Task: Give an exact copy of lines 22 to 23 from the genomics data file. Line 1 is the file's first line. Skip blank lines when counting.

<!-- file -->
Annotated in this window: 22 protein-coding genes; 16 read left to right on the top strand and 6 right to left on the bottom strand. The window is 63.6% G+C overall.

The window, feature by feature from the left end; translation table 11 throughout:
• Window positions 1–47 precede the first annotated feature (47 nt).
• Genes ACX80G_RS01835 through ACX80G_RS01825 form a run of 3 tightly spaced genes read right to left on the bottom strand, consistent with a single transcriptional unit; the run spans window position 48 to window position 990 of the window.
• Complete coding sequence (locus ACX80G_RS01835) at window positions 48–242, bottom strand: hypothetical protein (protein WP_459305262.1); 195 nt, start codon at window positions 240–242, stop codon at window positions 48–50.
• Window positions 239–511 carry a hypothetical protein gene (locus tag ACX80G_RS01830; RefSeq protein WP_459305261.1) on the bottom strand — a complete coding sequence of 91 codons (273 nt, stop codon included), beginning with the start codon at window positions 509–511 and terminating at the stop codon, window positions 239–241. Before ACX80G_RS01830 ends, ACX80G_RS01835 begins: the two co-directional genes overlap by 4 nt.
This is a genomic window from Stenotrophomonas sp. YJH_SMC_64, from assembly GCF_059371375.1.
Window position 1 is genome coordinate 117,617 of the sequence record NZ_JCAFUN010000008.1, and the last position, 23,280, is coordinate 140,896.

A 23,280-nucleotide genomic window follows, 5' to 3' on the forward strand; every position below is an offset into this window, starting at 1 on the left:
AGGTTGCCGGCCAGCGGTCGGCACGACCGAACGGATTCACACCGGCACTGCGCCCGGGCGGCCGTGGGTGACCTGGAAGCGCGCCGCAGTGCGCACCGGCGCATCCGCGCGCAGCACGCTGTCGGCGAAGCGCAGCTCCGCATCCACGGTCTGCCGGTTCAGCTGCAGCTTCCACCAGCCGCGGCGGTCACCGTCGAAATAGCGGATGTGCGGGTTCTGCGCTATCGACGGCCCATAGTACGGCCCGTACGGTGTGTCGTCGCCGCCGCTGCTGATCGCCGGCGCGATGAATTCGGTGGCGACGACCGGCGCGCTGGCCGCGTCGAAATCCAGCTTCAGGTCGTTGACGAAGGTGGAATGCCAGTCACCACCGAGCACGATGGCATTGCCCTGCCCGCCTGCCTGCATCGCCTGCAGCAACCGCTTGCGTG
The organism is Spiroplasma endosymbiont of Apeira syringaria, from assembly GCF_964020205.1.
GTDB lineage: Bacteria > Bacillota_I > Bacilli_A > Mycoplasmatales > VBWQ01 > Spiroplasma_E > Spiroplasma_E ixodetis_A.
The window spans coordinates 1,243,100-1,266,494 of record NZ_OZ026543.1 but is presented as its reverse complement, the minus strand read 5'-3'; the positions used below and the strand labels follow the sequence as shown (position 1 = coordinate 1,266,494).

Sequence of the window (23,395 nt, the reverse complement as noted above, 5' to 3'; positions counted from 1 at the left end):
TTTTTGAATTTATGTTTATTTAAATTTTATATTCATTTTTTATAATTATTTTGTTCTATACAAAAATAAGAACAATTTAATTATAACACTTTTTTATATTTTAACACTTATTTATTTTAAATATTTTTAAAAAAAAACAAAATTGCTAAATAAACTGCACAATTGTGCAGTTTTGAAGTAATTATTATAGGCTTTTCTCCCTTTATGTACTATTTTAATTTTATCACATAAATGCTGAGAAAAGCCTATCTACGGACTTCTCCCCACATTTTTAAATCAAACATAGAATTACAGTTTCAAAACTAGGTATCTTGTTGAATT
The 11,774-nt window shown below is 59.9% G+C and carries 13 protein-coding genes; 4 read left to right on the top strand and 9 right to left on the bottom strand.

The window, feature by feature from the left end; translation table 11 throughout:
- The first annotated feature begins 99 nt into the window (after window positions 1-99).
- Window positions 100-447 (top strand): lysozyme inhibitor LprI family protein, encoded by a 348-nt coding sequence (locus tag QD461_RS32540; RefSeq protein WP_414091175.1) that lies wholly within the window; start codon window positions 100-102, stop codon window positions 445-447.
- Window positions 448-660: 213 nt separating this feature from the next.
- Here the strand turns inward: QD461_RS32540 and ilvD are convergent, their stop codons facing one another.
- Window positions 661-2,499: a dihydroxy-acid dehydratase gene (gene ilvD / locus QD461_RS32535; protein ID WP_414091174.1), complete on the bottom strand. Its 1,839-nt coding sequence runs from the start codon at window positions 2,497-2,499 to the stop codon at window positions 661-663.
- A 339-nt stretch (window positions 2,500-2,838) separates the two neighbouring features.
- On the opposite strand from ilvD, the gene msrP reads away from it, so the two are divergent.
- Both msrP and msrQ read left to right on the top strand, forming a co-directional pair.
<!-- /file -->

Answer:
- Window positions 661-2,499: a dihydroxy-acid dehydratase gene (gene ilvD / locus QD461_RS32535; protein ID WP_414091174.1), complete on the bottom strand. Its 1,839-nt coding sequence runs from the start codon at window positions 2,497-2,499 to the stop codon at window positions 661-663.
- A 339-nt stretch (window positions 2,500-2,838) separates the two neighbouring features.